Client Alert: Updated Rule Narrows Definition of Health Care Provider Exempt from FFCRA Leave

Under the Families First Coronavirus Response Act (“FFCRA”) passed in March, private employers of fewer than 500 employees are generally required to allow employees up to 12 weeks of partially paid leave if needed to care for their minor children whose school or place of care is closed or unavailable due to the pandemic and up to 80 hours of paid sick leave needed due to a diagnosis of COVID-19 or related need to quarantine / isolate, or due to the need to care for a child or someone subject to a quarantine / isolation order.

However, to ensure the continued availability of health care during this crisis, the law allowed for health care providers and emergency responders to be excluded from the definition of “employee” under these provisions. Unfortunately, the term “health care provider” was initially not clearly defined. Later, the Department of Labor (“DOL”) issued an expansive definition of “health care provider” that allowed health care provider employers to essentially opt-out of offering FFCRA to their employees completely. That expansive definition was challenged in federal court, where, in August, the court ruled that the definition was too broad.

New Rules
In response to that ruling, the DOL released new rules this week providing an updated definition of “health care provider,” giving some clarity on who can and cannot be considered exempt from the benefits afforded by the FFCRA. Though the new rule does provide needed clarification, there remains plenty of gray area.

Under the revised rule, the term “health care provider” includes:

  • Employees who are physicians and other health care providers who are otherwise qualified to make medical diagnoses;
  • Nurses, nurse assistants, medical technicians, and any other persons who directly provide services to patients;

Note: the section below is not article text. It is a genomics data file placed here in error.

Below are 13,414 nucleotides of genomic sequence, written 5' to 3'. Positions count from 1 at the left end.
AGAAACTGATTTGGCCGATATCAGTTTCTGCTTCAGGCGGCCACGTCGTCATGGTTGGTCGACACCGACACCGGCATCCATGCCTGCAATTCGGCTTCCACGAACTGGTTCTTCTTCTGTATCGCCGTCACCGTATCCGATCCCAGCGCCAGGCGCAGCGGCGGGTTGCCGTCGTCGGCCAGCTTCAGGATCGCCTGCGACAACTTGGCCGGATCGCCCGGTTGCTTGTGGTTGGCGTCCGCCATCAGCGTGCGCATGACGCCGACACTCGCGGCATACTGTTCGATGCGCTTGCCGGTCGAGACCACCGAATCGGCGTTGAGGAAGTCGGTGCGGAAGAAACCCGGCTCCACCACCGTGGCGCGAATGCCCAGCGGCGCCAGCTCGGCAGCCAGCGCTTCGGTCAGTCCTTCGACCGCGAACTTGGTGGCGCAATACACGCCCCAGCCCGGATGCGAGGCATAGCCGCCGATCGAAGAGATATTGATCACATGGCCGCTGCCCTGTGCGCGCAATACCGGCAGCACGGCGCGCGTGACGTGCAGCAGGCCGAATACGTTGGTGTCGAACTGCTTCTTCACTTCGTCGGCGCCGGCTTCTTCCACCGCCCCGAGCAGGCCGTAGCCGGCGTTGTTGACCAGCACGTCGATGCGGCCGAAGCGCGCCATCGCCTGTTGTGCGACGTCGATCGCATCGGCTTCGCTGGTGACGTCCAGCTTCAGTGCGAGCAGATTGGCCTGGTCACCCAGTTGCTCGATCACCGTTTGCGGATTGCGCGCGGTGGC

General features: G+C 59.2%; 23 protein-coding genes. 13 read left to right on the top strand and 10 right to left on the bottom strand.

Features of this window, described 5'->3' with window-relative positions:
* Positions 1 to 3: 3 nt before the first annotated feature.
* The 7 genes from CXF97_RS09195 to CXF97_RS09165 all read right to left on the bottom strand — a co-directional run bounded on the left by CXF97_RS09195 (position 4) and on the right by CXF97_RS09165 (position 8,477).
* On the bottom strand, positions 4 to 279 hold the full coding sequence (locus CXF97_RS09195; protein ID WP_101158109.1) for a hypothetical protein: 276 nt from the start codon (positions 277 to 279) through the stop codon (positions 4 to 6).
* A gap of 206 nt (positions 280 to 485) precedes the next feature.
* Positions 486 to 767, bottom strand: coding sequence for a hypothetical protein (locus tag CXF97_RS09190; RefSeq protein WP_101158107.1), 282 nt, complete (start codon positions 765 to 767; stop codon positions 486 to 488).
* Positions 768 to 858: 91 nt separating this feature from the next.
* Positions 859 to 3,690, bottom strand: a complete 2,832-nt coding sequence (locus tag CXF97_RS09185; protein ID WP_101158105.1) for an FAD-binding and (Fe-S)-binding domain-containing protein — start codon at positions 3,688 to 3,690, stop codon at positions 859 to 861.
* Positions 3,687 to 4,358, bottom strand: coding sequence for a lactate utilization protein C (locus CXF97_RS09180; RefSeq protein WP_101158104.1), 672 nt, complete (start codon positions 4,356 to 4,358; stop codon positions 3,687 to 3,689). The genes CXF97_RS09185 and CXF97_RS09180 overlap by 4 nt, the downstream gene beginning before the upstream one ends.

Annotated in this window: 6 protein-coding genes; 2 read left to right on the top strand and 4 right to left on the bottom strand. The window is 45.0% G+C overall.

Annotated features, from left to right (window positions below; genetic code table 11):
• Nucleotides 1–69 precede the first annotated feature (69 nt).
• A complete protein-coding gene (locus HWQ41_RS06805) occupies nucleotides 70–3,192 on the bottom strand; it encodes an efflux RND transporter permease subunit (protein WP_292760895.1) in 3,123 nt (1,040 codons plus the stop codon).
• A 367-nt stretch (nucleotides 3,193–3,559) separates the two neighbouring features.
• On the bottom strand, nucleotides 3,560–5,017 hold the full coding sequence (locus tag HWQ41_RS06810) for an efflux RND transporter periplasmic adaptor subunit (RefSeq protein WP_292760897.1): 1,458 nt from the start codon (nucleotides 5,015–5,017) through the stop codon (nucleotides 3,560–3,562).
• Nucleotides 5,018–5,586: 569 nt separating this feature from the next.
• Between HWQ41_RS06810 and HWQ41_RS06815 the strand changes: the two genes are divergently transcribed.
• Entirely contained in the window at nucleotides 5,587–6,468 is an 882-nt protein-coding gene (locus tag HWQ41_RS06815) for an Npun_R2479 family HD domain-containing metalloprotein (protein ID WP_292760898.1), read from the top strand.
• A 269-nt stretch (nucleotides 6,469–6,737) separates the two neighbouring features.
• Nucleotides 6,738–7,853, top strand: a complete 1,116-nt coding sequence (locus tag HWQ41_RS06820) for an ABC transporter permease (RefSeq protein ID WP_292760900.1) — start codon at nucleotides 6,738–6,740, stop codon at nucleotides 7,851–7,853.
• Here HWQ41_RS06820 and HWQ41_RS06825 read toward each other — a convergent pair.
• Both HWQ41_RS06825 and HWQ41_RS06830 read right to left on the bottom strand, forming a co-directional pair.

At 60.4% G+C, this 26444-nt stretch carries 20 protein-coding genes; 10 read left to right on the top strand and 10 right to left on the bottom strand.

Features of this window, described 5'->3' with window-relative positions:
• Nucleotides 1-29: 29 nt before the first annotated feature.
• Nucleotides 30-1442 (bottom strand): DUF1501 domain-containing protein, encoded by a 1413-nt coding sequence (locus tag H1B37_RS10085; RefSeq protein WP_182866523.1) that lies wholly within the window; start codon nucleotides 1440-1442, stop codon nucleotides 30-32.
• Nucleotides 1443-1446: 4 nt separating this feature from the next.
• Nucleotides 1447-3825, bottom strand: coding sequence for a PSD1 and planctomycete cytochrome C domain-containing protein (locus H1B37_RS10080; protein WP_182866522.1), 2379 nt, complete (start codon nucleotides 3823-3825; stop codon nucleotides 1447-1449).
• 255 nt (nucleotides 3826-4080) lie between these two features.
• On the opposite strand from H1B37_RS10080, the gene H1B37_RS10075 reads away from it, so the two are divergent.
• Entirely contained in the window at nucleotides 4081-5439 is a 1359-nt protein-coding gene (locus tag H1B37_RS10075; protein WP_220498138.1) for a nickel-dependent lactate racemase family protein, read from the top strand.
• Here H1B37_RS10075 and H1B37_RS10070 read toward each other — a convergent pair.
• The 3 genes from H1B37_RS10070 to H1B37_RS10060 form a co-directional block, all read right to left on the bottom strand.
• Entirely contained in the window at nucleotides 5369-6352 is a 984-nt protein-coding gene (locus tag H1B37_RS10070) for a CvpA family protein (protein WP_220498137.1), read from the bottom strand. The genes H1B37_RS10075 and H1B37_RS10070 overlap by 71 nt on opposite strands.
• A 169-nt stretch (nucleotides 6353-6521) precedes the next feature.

• Employees providing health care services under the supervision, order, or direction of, or providing direct assistance to, a physician, nurse, or other person qualified to provide direct patient care; and
  • Employees who are employed to provide health care services that are integrated with and necessary to the provision of patient care and, if not provided, would adversely impact patient care.

A license, certification, or registration is not required for an employee to be a “health care provider” under the revised definition.

To further illustrate what types of health care services would be considered “integrated with and necessary to the provision of patient care,” under the last bullet point above, the rule gives the example of a lab technician whose services are an integrated and necessary part of diagnosing a patient to determine the proper course of treatment. It also lists services such as bathing, dressing, hand feeding, taking vital signs, setting up medical equipment for procedures, and transporting patients and samples. The rule clarifies that direct patient care is not required for a health care service to be considered “integrated with and necessary to the provision of patient care.”

The rule further lists examples of those whose services would not be considered “integrated with and necessary to the provision of patient care,” including IT professionals, building maintenance staff, human resources personnel, cooks, food service workers, records managers, consultants, and billers.

In short, the definition focuses on the role and duties of the employee, not the nature of the employer’s business.

We’re Here to Help
If you have questions regarding the FFRCA, the new definition of “health care provider,” or any other employment matter arising in connection with the COVID-19 pandemic, please reach out to us. We’re here to help!

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Lora L. Zimmer

Health Law and Title IX Attorney at McCarty Law LLP
Lora focuses her practice in corporate and business transactions, with a particular focus on the business and regulatory needs of health care clients. In addition, Lora is a trained Title IX investigator, providing prompt, thorough investigations and objective reporting in response to alleged violations of schools’ sexual misconduct policies.